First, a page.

More than £150,000 spent on temporary housing for homeless in Ashfield – as councils call for support

More than £150,000 was spent on temporary housing for the homeless in Ashfield in the year to March, figures show.
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And district councils across England have now urged the Government to take action now in order to prevent a homelessness crisis.

Figures from the Department for Levelling Up, Housing and Communities (DLUHC) show £152,000 was spent on temporarily housing the homeless in Ashfield in the year to March.

Of this, £45,000 was covered by Ashfield Council.

Councils are appealing to the Government for help to avoid a homelessness crisis. Photo: Getty ImagesCouncils are appealing to the Government for help to avoid a homelessness crisis. Photo: Getty Images
Councils are appealing to the Government for help to avoid a homelessness crisis. Photo: Getty Images

A group of council leaders have now sent a letter to the Chancellor Jeremy Hunt, urging him to raise local housing allowances in his upcoming Autumn Statement and provide £300 million in discretionary housing payments by March 2025.

Coun Hannah Dalton, the District Councils’ Network housing spokesperson, said: "The fact that 119 council leaders from all political groups have joined up to demand urgent action from the Chancellor on homelessness demonstrates that we are in an emergency situation, right across the country.

"Councils simply do not have the money to cope with this surge of demand for temporary accommodation and without action from Jeremy Hunt they will have no option but to cut services."

"Such is the scale of the problem that some councils will find themselves effectively bankrupt.

Shelter, a homelessness charity, has blamed the freezing of the housing benefit combined with ‘decades of failure’ in housing policy for the growing cost of temporary accommodation to councils.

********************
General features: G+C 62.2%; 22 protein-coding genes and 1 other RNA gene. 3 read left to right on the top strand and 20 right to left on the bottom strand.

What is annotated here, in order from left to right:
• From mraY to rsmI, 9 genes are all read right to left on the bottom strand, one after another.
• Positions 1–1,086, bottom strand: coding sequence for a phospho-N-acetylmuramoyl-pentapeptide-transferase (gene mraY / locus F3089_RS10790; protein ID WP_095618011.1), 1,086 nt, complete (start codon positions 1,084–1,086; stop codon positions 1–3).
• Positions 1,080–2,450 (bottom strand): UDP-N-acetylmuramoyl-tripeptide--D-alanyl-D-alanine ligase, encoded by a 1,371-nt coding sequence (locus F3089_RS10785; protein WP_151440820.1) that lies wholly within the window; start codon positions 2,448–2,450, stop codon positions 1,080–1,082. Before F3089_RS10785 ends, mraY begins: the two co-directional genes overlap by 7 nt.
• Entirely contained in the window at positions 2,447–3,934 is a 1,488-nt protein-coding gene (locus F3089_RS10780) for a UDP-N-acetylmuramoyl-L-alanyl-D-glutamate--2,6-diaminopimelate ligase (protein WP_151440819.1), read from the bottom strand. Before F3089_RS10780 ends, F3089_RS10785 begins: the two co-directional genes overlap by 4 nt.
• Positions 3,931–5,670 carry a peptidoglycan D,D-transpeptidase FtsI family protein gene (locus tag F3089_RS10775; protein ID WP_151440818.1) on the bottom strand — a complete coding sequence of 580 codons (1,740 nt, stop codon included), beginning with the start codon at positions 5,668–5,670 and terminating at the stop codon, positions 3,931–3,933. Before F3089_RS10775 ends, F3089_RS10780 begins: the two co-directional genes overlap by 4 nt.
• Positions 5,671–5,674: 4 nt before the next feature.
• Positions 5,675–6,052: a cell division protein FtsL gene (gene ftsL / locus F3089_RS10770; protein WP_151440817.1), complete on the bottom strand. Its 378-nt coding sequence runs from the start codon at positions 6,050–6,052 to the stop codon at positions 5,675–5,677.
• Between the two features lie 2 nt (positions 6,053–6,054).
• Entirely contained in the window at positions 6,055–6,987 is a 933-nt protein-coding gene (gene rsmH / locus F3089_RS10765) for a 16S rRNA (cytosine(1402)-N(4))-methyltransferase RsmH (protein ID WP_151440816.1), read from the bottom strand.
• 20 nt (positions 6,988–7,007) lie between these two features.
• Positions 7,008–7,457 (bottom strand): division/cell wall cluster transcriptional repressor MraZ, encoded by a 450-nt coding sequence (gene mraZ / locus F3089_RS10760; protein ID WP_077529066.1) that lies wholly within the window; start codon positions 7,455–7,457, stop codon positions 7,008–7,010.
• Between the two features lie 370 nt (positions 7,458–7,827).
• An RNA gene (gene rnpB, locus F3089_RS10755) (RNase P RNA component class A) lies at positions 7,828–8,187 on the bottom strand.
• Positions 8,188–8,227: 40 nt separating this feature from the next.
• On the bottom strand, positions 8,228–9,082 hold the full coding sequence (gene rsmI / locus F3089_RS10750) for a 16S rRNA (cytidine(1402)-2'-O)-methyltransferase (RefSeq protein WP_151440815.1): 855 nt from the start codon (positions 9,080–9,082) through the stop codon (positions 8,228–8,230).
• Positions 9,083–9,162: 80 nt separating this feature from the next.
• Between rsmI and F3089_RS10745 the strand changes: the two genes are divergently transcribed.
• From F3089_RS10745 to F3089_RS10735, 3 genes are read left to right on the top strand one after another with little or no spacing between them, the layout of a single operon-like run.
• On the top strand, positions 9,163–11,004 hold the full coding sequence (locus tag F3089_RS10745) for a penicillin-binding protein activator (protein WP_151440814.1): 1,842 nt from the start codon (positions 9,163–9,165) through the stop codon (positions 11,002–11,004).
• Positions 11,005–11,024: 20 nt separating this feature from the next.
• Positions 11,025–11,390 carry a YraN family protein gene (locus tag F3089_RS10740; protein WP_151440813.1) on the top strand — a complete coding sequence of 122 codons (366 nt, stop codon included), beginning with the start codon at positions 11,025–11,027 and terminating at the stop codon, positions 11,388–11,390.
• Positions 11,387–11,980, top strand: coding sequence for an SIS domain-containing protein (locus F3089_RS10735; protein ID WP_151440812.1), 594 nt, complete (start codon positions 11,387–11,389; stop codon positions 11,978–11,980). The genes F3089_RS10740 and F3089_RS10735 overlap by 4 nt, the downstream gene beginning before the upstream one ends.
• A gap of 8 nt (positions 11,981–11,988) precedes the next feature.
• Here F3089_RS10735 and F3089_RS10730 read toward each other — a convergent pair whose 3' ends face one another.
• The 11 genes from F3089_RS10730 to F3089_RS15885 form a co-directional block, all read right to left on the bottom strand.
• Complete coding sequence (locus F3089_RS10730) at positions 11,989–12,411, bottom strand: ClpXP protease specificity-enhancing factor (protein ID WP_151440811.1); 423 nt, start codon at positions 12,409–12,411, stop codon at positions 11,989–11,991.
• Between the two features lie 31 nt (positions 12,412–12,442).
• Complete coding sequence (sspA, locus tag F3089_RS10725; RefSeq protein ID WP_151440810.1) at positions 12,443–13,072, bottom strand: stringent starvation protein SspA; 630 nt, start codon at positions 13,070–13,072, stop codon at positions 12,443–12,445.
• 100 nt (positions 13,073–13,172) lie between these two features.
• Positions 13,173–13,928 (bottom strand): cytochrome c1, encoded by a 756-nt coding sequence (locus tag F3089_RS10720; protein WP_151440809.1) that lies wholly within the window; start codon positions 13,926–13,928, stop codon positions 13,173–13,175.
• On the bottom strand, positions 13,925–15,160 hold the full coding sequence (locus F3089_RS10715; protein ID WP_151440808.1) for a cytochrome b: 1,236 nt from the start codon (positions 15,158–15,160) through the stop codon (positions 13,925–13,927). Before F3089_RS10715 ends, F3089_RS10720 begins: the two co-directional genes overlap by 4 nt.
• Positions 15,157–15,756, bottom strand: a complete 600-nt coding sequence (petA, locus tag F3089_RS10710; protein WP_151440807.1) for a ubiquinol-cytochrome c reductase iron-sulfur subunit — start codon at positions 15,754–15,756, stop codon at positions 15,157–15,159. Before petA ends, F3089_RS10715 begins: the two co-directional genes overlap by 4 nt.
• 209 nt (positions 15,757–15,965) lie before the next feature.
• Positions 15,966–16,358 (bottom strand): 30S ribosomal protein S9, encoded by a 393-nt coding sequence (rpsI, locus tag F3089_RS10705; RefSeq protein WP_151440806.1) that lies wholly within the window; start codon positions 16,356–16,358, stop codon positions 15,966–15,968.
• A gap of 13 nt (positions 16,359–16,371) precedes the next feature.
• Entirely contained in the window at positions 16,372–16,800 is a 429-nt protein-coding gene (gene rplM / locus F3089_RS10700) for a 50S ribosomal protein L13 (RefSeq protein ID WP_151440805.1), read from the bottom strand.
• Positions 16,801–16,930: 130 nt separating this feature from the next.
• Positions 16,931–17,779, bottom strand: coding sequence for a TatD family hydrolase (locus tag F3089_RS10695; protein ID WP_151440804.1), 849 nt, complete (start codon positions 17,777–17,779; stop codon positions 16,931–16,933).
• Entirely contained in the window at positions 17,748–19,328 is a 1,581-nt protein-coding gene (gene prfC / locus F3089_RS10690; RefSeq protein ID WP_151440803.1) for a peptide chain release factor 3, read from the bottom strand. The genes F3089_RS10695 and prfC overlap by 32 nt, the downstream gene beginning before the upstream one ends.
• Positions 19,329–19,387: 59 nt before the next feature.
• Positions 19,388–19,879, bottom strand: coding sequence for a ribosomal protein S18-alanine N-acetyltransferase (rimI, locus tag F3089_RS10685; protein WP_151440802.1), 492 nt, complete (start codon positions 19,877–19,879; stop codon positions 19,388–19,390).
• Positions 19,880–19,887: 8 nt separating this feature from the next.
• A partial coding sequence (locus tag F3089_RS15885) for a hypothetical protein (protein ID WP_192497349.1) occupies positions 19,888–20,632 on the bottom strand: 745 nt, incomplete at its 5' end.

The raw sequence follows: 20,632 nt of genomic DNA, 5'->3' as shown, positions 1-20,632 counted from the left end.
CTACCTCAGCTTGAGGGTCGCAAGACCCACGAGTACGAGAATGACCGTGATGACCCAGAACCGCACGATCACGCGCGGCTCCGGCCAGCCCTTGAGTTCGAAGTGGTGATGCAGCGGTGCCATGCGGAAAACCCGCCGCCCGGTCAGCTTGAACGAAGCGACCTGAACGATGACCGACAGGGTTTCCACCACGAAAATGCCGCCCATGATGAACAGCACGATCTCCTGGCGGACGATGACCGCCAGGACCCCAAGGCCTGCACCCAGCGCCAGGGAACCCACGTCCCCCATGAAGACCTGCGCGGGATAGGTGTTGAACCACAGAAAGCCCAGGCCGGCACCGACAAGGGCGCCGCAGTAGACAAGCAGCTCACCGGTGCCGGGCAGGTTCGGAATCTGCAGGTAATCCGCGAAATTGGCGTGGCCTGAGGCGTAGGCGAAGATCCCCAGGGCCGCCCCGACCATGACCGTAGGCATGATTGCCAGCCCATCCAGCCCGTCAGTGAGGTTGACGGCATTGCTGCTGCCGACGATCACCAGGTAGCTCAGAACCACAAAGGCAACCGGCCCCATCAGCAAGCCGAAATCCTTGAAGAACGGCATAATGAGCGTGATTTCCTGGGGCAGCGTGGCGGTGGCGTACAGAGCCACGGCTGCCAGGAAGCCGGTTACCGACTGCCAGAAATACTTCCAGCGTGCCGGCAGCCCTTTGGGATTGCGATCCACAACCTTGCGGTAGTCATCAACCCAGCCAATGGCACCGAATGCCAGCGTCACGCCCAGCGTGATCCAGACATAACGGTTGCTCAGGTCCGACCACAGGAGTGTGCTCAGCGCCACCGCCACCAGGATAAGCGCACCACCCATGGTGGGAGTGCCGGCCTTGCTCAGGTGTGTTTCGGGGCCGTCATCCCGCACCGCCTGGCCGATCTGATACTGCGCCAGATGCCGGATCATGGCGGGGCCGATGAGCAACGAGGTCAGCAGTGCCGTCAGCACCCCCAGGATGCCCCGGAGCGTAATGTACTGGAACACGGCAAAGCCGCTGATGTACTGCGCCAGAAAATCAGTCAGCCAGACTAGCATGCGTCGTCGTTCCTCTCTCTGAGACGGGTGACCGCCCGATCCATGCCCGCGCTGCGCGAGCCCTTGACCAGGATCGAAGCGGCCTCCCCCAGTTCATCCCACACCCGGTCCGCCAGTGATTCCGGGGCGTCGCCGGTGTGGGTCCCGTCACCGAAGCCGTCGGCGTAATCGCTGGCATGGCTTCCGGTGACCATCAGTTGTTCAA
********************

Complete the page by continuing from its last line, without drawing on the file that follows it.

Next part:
Polly Neate, Shelter chief executive, said: "We simply can’t keep throwing money at grim B&Bs and hostels instead of focusing on helping families into a home."

"With a general election on the horizon, no one can afford to continue to ignore a crisis of this magnitude."

In Ashfield, £110,000 was spent on bed and breakfasts – the most of any type of temporary accommodation in the area.

Ms Neate continued: "As an immediate solution, it’s vital the Government uses the Autumn Statement to unfreeze housing benefit, so it does what it’s meant to do – stop people on low incomes from becoming homeless."

She cautioned "the only lasting solution to the housing emergency" is investment in affordable social housing, with prices pegged to local incomes.

Across England, £1.7 billion was spent on temporary accommodation in 2022-23.

Figures from the end of March show more than 104,000 households were living in temporary accommodation across England.

Nearly two-thirds of these households were families with children.

A spokesperson for the DLUHC said: "Local authorities have seen an increase in core spending power of up to £5.1 billion or 9.4 per cent in cash terms on 2022-23, with almost £60 billion available for local government in England.

"We are committed to reducing the need for temporary accommodation by preventing homelessness before it occurs in the first place, which is why we are providing councils with £1 billion through the Homelessness Prevention Grant over three years.

"We are also delivering a fairer private rented sector for tenants and landlords through the Renters Reform Bill which includes abolishing Section 21 ‘no fault’ evictions.”